Dill (Anethum graveolens) is a perennial herb. It is the sole species of the genus Anethum, though classified by some botanists in a related genus as Peucedanum graveolens. Dill grows to be 16–24 inches high with slender stems and alternate, finely divided, delicate leaves 3.9–7.9 inches long. Dill originated in Eastern Europe. Fresh and dried dill leaves (sometimes called “dill weed” to distinguish it from dill seed) are used as herbs, mainly in Sweden, the Baltic, in Russia, and in central Asia. When used as a companion planting, dill draws in many beneficial insects as the umbrella flower heads go to seed. Fittingly, it makes a good companion plant for cucumbers. Dill weed and dill seed have different components in their essential oil. The distinctive aroma of dill weed is due to carvone (30 to 40%), limonene (30 to 40%), phellandrene (10 to 20%) and other monoterpenes.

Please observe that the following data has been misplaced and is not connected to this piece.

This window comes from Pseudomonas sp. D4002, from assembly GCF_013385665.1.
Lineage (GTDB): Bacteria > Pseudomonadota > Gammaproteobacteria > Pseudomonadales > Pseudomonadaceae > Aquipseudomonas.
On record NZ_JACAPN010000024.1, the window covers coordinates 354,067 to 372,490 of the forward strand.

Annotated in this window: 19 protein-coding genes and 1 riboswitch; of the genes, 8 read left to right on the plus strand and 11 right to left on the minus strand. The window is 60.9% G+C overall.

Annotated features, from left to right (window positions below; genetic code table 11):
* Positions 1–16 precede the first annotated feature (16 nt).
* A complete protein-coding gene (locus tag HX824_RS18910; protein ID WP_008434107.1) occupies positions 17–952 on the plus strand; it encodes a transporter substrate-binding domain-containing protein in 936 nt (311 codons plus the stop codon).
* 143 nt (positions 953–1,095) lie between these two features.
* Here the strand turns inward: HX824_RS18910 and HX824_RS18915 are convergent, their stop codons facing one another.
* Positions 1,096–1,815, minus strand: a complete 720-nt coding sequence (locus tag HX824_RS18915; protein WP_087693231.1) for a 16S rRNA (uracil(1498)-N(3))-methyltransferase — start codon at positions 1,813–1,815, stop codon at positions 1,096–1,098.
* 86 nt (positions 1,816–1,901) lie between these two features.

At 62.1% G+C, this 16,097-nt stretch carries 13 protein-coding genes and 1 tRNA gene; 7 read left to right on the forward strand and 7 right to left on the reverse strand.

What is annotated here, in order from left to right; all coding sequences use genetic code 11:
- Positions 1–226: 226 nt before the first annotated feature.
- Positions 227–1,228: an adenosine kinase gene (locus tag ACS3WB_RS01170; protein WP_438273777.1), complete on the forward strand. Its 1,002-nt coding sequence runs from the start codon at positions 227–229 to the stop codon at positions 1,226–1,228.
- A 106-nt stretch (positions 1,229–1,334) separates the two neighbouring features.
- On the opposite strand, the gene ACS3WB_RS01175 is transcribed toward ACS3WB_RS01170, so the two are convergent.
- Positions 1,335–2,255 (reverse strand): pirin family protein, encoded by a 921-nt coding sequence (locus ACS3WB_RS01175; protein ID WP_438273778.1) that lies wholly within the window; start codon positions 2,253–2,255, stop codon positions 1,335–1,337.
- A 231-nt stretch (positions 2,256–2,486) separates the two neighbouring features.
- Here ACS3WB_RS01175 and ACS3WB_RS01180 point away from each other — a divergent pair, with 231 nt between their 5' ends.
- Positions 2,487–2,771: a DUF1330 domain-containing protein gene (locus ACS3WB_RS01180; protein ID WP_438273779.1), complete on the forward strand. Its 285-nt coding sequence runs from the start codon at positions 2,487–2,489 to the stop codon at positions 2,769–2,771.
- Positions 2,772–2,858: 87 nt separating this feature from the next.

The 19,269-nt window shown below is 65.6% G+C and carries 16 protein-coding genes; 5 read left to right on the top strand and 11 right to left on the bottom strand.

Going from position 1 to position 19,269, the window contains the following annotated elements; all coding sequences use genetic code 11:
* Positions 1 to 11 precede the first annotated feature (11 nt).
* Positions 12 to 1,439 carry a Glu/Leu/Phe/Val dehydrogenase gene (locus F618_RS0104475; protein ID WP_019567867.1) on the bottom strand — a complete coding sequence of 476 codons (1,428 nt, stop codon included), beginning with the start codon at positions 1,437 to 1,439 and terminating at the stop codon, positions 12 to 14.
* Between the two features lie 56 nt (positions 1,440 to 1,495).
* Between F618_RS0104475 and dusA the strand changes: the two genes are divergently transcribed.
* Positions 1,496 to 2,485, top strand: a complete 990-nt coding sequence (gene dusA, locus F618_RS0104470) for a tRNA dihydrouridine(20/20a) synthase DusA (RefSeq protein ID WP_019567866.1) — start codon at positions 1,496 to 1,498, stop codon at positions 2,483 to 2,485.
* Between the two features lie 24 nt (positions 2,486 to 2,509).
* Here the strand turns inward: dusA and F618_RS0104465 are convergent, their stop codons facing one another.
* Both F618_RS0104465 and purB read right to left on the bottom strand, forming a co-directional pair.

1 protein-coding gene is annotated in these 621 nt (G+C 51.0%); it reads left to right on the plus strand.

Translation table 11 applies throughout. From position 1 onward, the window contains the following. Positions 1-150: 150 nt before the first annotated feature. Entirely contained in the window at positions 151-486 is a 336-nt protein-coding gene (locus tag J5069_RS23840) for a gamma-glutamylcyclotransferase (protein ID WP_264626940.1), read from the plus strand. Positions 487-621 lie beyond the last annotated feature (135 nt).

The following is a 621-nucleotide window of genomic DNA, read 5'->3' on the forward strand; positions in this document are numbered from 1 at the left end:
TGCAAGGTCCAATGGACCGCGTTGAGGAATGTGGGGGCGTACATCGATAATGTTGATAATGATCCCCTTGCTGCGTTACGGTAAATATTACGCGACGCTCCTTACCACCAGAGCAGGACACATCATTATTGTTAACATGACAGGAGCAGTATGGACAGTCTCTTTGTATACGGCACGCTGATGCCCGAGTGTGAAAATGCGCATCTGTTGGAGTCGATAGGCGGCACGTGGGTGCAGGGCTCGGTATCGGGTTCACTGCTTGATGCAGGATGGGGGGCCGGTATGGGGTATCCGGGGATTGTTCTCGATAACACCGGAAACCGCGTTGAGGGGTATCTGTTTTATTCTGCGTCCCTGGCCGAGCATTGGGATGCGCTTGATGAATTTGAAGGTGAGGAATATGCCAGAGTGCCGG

Like caraway, dill’s fernlike leaves are aromatic and are used to flavor many foods, such as gravlax (cured salmon), borscht and other soups, and pickles. Use Dill Weed to flavor beef stroganoff, toppings for veggie burgers, yogurt sauce, cucumber salad, chicken or shrimp salad, and tartar sauce.
.5 oz. & 1.2 oz
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